By Elisinio Castillo
The glory and self-destruction of Venezuelan boxing star Edwin Valero is the backbone of El Inca , a film that arrives this week in US cinemas and whose director, Ignacio Castillo.
"Boxing has something very cinematic because of its language. It is a sport in which every detail changes everything. In a short time you see the nuance of both the boxers and the fight: a blow has an immediate impact. And, in a way, cinema is a bit like that: it's a lot of looks, of movements," the Venezuelan filmmaker told EFE.
Castillo added that, with a boxer on the big screen, it is easy for the audience to "quickly identify the hero and the antihero," understand the challenges of the script and understand the dilemmas of who gets into a ring: "You are alone against another or you against yourself."
Starring Alexander Leterni and Scarlett Jaimes, El Inca was the Venezuelan candidate for the last Oscars, but the film's commercial success has been full of legal obstacles of all kinds.
As told by his director, El Inca premiered at the end of 2016 and lasted only a few days in theaters, as a Venezuelan court decided, as a preventive measure, to withdraw the film from the screens after a complaint from the family of Valero argued that the tape could damage the honor and reputation of his children.
Castillo defended that this was an "illegal action", since, according to his arguments, the Venezuelan laws do not contemplate that a movie can be removed from movie theaters.
After winning the appeal, El Inca made a run in June 2017 at the Venezuelan Film Festival in Mérida and was preparing to return to the commercial circuit, but the tape was met with a new setback.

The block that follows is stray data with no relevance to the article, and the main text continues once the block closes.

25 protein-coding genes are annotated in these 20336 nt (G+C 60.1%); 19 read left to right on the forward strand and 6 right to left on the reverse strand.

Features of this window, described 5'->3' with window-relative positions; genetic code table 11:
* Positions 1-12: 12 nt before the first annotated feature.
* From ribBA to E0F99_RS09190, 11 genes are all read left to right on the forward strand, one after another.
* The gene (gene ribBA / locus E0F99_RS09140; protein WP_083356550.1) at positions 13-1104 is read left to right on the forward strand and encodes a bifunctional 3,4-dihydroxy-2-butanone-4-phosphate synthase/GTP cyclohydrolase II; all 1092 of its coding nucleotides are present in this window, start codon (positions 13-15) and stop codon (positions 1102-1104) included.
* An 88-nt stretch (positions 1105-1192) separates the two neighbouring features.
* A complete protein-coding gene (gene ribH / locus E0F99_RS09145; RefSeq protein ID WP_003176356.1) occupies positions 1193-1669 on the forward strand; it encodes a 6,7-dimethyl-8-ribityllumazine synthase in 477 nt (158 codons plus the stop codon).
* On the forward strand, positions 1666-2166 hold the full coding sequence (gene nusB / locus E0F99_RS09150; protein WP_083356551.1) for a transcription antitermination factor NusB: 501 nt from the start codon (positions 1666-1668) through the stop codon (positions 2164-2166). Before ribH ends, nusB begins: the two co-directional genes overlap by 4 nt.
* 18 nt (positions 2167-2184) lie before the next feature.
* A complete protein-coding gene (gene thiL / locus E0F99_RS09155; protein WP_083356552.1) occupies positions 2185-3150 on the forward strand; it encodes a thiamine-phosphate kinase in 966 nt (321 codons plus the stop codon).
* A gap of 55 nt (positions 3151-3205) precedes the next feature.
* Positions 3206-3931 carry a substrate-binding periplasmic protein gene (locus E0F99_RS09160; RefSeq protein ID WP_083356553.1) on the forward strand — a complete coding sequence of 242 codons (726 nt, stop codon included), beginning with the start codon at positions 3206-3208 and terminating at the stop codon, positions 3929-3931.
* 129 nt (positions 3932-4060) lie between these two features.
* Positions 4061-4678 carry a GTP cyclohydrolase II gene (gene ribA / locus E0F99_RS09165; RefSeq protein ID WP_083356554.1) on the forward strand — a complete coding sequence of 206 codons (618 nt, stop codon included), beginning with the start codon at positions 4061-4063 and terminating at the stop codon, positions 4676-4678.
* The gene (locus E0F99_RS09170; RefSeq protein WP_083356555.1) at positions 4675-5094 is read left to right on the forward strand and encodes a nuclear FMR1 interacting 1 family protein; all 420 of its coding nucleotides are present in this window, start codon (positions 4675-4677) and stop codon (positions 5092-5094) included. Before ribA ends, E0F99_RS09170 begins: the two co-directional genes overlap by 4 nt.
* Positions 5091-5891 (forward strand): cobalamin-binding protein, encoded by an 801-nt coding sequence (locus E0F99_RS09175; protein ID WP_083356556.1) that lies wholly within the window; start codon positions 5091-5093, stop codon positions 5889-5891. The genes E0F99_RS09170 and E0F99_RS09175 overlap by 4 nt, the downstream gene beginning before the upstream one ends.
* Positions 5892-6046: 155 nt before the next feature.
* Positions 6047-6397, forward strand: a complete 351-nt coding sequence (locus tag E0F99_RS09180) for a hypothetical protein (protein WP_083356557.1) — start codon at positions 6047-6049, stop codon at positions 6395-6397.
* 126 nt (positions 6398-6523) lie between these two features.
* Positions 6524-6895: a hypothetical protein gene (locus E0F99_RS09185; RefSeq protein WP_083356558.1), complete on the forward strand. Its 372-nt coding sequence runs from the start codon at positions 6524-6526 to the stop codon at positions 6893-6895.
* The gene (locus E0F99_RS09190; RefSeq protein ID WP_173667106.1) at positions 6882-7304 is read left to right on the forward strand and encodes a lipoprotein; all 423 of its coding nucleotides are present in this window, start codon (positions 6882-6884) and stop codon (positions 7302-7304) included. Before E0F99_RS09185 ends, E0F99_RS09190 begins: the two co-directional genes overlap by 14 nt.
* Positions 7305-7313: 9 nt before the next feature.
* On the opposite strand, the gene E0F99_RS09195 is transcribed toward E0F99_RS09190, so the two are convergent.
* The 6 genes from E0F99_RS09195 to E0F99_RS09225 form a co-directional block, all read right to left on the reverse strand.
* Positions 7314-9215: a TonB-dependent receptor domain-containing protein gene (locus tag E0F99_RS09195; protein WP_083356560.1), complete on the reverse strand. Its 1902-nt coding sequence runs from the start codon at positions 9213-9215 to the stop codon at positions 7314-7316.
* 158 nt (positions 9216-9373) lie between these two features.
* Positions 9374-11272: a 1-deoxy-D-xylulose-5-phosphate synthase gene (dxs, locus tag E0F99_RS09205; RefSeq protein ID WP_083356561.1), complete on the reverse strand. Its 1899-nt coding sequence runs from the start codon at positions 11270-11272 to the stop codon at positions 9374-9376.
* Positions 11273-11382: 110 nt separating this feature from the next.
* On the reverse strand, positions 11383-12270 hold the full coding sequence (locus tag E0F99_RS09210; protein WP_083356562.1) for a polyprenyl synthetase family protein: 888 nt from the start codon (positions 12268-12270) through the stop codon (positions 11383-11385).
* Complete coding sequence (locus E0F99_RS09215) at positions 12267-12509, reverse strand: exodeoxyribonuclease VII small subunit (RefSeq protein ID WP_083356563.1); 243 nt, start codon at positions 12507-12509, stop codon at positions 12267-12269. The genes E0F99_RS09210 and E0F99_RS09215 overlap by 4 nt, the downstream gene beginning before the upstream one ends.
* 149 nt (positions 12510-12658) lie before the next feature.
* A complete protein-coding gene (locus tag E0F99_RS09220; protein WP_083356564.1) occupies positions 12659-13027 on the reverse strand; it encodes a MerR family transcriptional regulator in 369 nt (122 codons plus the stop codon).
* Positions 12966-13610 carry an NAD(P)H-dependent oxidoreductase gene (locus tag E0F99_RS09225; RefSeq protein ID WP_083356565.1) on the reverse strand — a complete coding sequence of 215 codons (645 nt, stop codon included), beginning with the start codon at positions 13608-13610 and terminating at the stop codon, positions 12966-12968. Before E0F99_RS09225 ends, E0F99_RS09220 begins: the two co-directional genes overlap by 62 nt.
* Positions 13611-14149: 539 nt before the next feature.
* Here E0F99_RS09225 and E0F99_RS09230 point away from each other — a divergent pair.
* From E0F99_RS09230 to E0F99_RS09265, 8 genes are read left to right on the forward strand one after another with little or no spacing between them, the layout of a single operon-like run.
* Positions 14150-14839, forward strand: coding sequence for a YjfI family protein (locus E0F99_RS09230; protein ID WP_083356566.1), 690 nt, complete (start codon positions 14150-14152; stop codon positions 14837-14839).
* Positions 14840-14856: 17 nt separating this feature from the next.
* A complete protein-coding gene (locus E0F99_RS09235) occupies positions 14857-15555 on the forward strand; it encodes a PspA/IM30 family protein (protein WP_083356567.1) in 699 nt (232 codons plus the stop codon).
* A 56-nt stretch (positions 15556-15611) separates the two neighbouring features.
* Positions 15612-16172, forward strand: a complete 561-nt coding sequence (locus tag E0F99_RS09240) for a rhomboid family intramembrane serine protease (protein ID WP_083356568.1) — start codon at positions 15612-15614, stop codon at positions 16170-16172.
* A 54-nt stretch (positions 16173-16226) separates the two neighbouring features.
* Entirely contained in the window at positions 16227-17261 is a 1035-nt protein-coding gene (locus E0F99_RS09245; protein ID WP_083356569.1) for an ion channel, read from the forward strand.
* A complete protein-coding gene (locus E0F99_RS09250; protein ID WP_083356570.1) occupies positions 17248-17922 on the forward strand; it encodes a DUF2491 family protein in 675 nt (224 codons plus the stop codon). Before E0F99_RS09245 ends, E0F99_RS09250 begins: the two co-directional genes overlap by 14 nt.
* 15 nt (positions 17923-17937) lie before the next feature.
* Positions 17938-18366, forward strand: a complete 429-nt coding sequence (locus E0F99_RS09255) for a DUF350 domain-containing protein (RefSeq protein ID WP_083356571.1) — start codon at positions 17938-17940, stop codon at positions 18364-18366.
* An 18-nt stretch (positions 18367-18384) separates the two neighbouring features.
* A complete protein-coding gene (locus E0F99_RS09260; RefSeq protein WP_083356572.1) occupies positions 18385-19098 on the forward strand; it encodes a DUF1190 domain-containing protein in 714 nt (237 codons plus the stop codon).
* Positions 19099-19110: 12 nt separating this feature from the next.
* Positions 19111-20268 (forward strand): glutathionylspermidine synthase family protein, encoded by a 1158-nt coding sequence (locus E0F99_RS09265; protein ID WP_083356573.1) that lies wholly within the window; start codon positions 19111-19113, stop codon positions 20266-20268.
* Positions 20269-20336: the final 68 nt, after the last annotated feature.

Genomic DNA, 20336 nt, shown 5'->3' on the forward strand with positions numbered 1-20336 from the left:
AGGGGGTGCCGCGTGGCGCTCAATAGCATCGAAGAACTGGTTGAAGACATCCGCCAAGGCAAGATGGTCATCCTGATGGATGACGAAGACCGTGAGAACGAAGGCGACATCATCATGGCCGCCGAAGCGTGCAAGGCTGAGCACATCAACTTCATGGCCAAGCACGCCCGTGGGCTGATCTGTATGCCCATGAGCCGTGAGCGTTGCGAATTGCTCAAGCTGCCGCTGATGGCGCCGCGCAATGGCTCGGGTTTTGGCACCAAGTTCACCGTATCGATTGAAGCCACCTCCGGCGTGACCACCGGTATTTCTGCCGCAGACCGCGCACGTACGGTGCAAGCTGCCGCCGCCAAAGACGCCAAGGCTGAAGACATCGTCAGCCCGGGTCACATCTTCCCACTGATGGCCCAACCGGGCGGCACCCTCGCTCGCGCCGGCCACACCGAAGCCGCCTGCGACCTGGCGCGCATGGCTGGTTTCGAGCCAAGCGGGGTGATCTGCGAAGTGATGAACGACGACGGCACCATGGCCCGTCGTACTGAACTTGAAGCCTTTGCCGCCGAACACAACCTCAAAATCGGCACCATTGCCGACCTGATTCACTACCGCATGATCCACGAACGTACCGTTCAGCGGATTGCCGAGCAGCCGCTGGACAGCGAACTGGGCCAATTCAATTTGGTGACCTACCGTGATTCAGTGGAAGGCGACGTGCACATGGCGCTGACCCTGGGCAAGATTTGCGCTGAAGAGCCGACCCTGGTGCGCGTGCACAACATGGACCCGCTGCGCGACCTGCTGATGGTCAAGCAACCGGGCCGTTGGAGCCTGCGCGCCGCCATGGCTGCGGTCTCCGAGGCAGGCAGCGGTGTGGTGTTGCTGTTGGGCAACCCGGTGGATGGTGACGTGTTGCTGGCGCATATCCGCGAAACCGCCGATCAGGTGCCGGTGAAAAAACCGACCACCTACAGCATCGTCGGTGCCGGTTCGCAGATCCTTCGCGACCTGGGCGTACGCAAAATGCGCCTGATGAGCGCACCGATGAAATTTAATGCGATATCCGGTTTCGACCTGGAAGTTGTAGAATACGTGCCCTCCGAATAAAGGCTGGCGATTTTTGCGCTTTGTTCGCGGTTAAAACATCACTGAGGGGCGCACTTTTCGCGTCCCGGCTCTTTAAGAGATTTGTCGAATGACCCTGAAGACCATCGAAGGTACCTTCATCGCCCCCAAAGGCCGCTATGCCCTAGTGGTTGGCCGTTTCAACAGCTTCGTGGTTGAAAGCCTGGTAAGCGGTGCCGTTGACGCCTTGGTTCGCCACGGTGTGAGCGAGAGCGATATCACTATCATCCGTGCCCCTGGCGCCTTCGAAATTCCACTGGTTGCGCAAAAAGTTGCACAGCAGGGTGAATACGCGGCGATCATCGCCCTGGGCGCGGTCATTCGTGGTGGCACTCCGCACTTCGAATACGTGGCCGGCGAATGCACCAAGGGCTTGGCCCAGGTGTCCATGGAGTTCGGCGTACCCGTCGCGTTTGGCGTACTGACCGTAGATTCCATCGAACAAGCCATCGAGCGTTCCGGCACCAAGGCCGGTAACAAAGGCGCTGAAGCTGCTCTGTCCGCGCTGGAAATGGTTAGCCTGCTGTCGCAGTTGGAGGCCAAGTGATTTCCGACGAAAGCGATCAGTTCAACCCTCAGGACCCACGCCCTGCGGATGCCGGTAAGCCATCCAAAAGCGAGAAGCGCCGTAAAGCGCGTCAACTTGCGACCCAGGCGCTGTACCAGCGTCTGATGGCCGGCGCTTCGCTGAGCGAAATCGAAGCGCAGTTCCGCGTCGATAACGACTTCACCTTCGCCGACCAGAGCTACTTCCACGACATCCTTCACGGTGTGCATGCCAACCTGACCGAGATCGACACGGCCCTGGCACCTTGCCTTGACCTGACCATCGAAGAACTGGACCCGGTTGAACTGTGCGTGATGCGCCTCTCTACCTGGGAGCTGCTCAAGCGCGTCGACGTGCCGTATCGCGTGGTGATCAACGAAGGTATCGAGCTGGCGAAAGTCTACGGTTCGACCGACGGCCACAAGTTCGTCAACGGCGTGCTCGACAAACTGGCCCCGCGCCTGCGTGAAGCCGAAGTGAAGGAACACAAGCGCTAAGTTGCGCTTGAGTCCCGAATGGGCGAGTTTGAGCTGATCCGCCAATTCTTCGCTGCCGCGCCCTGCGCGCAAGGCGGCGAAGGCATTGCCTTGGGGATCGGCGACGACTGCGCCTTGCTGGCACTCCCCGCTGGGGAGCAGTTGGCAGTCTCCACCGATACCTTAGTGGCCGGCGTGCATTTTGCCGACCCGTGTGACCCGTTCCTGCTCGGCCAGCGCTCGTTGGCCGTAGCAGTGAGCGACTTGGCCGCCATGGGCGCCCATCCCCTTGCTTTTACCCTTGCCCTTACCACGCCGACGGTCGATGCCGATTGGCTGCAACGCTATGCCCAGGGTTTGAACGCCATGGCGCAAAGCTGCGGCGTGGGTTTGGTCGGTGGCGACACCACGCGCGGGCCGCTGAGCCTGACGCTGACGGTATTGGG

"When I was about to return to the halls in the rest of the country, the Supreme Court of Justice of Venezuela took another preventive measure," the director explained, adding that the intention of this court was to re-evaluate the case.
"However, they have not called us. A year has passed and the Supreme Court has not yet called us. So the film, in some way, is in a limbo: there is no firm ruling against it, but this preventive measure is practically killing it."
Beyond legal issues, El Inca is an intense feature film about Valero from different perspectives: the successful boxer capable of knocking out anyone in a fight, the young man totally in love with his wife and the man who, in his descent into hell, would end up committing suicide after allegedly murdering his wife.
Castillo explained that, like any compatriot, he was a big fan of the boxer, who became an icon of Chavism and who had a big tattoo on his chest with the image of Hugo Chávez.
"But suddenly these tragic deaths happened, that of him and his wife, and we entered an incredible silence: nobody talked about him. It's as if you follow Rafa Nadal's career, you're very close to Nadal, and suddenly, Nadal is crazy and you ask 'What happened here?', He said.
The director considered that the boxer is "a fascinating character" with a "love triangle" characteristic of Shakespeare.
"There are times when he becomes a devil, especially in the ring or in jealousy," he said.
"He is a person that.. what he wants is love, that people value him, appreciate him, admire him."